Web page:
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Tuesday, 17 October 2006


Lisa M. Kern, MD, MPH, Kristine M. Alpi, MLS, MPH, and Alvin I. Mushlin, MD, ScM. Weill Medical College of Cornell University, New York, NY

Purpose: The results of diagnostic tests often have a profound impact on the way symptomatic patients view their illness. The value of testing to patients is not typically considered in decision analyses or clinical guidelines, in part because the optimal methods to measure this are unclear. Our objectives were to identify articles that measure the value of diagnostic information to patients, evaluate their quality, and summarize their results.

Methods: We conducted a systematic review of the medical, nursing, psychology and economics literatures, using the PubMed, EMBASE, Cochrane, Web of Science, CINAHL, PsycInfo, and EconLit databases, as well as hand-searches of selected tables of contents and reference lists. We included English-language studies that presented original data to describe the psychological value of diagnostic information to patients. For this review, we excluded qualitative studies, studies of asymptomatic patients, and studies from the fields of obstetrics, surgery and pediatrics. For each included study, we abstracted data about the study's methods and results, allowing multiple methods per study for measuring “value.” We then classified studies into 4 groups: net benefit (the number of measures showing benefit > the number of measures showing harm), net harm, no effect, or descriptive results without statistical comparisons.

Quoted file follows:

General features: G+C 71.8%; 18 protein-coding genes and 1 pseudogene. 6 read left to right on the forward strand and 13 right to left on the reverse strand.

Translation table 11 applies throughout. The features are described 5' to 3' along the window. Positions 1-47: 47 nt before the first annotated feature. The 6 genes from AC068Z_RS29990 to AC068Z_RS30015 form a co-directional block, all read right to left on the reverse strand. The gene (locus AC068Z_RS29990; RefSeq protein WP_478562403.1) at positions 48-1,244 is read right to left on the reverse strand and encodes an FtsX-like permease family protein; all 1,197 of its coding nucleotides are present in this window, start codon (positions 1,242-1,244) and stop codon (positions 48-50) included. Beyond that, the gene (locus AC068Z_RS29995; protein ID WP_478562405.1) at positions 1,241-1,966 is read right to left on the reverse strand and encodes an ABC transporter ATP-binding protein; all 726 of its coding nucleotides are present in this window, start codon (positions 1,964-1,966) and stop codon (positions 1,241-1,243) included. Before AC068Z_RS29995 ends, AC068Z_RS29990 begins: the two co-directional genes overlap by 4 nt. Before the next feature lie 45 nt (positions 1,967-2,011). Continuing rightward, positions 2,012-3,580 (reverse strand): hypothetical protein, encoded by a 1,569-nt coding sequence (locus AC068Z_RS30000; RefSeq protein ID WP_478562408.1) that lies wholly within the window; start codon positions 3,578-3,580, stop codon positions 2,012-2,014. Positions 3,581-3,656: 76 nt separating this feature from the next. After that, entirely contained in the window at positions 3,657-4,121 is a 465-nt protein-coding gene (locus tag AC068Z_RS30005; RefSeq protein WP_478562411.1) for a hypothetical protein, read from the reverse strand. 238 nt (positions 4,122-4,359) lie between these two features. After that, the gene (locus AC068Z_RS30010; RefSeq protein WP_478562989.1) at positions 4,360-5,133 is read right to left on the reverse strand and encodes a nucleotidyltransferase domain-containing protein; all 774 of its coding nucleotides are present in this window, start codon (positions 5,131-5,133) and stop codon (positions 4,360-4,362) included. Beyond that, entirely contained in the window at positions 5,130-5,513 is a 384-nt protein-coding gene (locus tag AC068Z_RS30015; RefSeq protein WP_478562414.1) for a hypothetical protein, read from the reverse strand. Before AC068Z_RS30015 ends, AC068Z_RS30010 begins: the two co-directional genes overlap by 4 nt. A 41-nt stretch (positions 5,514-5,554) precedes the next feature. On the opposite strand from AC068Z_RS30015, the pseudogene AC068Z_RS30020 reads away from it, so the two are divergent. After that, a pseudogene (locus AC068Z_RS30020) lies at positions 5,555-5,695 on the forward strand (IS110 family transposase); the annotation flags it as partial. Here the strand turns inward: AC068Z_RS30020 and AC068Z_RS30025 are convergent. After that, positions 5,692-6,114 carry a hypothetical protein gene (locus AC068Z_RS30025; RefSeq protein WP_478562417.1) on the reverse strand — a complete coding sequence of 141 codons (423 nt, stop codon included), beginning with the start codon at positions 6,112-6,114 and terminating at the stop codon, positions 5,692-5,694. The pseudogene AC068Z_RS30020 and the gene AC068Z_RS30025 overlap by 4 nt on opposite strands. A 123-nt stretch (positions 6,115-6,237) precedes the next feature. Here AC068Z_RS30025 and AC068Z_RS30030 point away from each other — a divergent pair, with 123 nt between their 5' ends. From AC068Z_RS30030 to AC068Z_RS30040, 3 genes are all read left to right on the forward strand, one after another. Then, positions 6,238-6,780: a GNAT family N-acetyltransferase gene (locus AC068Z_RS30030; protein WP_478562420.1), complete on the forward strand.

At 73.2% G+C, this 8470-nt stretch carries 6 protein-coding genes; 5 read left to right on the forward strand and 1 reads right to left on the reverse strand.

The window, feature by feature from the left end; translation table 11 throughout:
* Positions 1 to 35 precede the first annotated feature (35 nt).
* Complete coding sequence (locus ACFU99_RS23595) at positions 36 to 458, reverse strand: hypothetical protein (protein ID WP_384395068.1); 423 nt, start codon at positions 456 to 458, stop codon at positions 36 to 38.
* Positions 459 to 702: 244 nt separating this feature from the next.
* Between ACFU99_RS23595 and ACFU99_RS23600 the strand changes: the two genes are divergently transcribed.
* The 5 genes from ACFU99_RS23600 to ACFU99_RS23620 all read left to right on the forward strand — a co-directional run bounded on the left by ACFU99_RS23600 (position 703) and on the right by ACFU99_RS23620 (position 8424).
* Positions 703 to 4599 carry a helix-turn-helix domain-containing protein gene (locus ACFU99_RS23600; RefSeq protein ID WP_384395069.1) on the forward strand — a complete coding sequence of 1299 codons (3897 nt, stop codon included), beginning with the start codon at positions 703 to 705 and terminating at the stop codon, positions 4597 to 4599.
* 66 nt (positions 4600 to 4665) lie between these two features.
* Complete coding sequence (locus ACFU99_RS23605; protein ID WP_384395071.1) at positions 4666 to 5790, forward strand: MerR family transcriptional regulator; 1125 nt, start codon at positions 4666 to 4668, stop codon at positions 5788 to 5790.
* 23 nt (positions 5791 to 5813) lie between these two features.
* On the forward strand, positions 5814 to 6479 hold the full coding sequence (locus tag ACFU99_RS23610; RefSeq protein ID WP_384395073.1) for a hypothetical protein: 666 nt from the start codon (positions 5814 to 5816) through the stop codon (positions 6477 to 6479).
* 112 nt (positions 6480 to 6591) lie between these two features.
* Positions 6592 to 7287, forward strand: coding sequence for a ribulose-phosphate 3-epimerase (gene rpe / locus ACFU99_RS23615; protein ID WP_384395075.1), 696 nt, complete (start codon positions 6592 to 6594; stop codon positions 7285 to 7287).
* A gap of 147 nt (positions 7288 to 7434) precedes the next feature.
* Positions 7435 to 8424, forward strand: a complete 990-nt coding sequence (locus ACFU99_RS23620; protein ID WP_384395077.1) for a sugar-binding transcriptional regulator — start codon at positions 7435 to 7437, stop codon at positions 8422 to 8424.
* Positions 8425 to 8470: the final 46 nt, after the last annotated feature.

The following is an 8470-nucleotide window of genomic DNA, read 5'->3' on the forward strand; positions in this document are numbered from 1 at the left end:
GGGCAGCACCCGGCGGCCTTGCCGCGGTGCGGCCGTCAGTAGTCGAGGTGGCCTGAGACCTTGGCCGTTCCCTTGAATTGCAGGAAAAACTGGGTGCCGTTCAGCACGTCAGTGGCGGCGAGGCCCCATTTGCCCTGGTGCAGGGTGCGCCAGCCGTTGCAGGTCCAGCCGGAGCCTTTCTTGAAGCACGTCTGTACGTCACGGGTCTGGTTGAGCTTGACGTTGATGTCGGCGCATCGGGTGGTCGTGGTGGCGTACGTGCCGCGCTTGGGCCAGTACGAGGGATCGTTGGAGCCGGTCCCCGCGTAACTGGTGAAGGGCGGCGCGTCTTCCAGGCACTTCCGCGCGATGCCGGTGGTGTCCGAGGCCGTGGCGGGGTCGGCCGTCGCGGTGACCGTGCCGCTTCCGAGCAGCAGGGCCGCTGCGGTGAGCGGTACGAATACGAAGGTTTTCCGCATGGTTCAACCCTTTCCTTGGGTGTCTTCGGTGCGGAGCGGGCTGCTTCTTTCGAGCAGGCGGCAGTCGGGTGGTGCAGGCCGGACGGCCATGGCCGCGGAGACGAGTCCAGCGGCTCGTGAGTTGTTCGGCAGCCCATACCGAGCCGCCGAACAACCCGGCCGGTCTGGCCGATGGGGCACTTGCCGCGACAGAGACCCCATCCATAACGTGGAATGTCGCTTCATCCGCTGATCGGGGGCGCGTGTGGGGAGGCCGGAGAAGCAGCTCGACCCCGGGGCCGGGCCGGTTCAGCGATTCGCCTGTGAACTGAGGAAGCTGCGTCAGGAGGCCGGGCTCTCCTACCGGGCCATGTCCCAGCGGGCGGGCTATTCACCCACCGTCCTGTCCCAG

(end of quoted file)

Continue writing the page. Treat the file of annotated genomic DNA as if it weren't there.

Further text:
Results: Of the 29,084 titles retrieved by our search, 1302 (4%) were relevant and selected for abstract review. Of those, 300 (23%) described the value of information to patients, but only 64 (5%) met all inclusion criteria and were selected for full-text review. After full-text review, 24 (38%) of those articles were confirmed as meeting all inclusion criteria. These 24 studies addressed 12 different clinical complaints and 18 different diagnostic technologies. Studies were cross-sectional (17%), cohort (71%) or randomized controlled trials (13%). On average, each study used 4.7 different measures of value, for a total of 112 measures across all studies. Two-thirds of the measures (65/112) were previously validated. A change in anxiety was the most common type of measure (30/112). Of the 24 studies, 14 (58%) showed net benefit, 3 (13%) showed no effect, and 7(29%) were descriptive without statistical comparisons. Harm was found for only 1 measure, in a study that showed an overall net benefit.

Conclusions: A majority of studies found that providing diagnostic information to patients with symptoms yields significant psychological benefits.

See more of Poster Session IV
See more of The 28th Annual Meeting of the Society for Medical Decision Making (October 15-18, 2006)